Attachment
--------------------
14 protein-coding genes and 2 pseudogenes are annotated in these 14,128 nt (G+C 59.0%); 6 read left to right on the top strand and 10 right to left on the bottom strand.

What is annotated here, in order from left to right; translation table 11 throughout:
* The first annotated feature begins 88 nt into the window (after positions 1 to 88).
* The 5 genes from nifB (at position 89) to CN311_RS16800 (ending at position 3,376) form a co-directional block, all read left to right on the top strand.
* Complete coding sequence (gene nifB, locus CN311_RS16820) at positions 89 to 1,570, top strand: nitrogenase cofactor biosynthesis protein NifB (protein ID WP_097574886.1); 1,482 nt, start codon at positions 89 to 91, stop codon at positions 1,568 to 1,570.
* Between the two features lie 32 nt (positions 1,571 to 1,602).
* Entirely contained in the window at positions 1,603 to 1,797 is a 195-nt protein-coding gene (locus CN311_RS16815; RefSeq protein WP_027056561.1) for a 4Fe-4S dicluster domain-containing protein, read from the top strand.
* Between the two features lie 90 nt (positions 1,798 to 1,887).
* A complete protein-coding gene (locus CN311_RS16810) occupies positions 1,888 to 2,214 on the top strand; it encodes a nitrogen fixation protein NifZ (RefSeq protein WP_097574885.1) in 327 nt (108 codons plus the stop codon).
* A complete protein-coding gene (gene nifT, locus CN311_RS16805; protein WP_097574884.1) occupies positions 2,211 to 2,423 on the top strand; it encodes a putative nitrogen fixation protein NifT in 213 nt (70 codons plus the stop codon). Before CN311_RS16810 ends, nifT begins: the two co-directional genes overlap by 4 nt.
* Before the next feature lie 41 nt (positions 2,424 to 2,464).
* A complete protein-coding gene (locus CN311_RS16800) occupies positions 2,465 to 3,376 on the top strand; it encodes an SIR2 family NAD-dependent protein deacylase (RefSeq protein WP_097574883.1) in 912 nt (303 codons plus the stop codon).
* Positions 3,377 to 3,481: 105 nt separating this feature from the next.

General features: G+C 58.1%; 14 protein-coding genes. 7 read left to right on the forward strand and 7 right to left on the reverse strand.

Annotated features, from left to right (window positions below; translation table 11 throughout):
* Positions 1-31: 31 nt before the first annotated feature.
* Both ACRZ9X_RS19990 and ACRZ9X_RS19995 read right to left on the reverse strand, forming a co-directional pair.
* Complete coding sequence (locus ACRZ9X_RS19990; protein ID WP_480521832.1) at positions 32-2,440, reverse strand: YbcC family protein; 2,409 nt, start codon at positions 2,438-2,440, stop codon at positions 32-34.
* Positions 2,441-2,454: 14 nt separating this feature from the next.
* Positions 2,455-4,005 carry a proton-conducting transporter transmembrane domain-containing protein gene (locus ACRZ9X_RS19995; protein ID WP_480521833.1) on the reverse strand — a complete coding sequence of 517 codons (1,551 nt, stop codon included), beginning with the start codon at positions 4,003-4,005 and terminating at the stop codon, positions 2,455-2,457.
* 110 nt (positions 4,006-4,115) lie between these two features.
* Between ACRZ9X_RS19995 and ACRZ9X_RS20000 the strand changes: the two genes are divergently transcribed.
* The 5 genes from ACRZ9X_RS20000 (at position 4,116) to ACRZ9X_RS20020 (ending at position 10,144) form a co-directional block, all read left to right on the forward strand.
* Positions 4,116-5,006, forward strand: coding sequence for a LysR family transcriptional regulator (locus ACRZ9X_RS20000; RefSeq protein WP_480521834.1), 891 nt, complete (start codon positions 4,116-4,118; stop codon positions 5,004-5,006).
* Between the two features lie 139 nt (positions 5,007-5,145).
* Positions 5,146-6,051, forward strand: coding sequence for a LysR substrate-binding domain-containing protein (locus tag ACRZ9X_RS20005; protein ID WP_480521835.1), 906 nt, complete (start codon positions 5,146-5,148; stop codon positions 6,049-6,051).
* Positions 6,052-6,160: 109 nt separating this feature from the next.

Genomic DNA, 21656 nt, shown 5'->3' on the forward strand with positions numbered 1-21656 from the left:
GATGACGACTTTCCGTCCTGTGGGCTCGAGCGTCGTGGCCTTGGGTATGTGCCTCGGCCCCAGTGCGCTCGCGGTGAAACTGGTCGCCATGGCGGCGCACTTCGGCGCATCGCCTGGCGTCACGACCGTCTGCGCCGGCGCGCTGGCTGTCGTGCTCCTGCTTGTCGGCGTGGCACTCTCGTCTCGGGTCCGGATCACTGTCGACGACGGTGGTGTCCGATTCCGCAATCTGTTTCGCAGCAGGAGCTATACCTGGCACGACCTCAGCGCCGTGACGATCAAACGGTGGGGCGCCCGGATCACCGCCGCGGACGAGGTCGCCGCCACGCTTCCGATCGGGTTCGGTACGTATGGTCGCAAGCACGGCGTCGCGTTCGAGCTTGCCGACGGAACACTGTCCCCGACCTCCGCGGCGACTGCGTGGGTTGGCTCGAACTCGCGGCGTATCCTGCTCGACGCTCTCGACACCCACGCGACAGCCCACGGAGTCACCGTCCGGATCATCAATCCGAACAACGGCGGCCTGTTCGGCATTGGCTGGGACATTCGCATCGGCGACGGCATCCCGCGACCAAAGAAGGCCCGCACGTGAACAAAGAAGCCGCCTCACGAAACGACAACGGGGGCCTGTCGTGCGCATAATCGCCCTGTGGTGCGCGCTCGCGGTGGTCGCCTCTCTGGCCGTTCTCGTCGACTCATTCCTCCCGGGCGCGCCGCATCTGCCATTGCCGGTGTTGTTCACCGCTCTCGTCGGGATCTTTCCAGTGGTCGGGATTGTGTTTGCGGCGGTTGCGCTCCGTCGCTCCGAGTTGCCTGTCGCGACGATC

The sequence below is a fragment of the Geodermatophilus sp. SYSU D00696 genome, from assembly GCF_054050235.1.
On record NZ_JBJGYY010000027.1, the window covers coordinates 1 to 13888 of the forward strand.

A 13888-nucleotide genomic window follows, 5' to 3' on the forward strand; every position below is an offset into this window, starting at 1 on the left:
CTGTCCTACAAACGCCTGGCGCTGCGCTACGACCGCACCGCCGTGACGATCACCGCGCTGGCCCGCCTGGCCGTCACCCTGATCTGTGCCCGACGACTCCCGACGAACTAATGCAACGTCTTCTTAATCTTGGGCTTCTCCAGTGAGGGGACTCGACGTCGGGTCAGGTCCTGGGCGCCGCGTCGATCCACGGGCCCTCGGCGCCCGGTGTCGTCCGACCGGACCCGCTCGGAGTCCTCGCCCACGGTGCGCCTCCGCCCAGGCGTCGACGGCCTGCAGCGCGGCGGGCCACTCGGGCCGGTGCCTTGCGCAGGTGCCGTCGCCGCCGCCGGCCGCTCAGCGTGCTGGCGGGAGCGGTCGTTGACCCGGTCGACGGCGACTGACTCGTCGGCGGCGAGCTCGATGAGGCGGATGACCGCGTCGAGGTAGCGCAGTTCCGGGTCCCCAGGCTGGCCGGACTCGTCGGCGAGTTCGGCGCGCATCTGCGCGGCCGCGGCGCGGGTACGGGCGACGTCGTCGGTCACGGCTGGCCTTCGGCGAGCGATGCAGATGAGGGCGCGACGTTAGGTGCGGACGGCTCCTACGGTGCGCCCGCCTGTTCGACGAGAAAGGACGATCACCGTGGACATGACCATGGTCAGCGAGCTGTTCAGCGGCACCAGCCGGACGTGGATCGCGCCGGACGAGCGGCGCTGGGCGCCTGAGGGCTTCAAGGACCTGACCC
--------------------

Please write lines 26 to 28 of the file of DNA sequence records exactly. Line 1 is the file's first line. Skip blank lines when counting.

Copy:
* Positions 5,146-6,051, forward strand: coding sequence for a LysR substrate-binding domain-containing protein (locus tag ACRZ9X_RS20005; protein ID WP_480521835.1), 906 nt, complete (start codon positions 5,146-5,148; stop codon positions 6,049-6,051).
* Positions 6,052-6,160: 109 nt separating this feature from the next.

Genomic DNA, 21656 nt, shown 5'->3' on the forward strand with positions numbered 1-21656 from the left: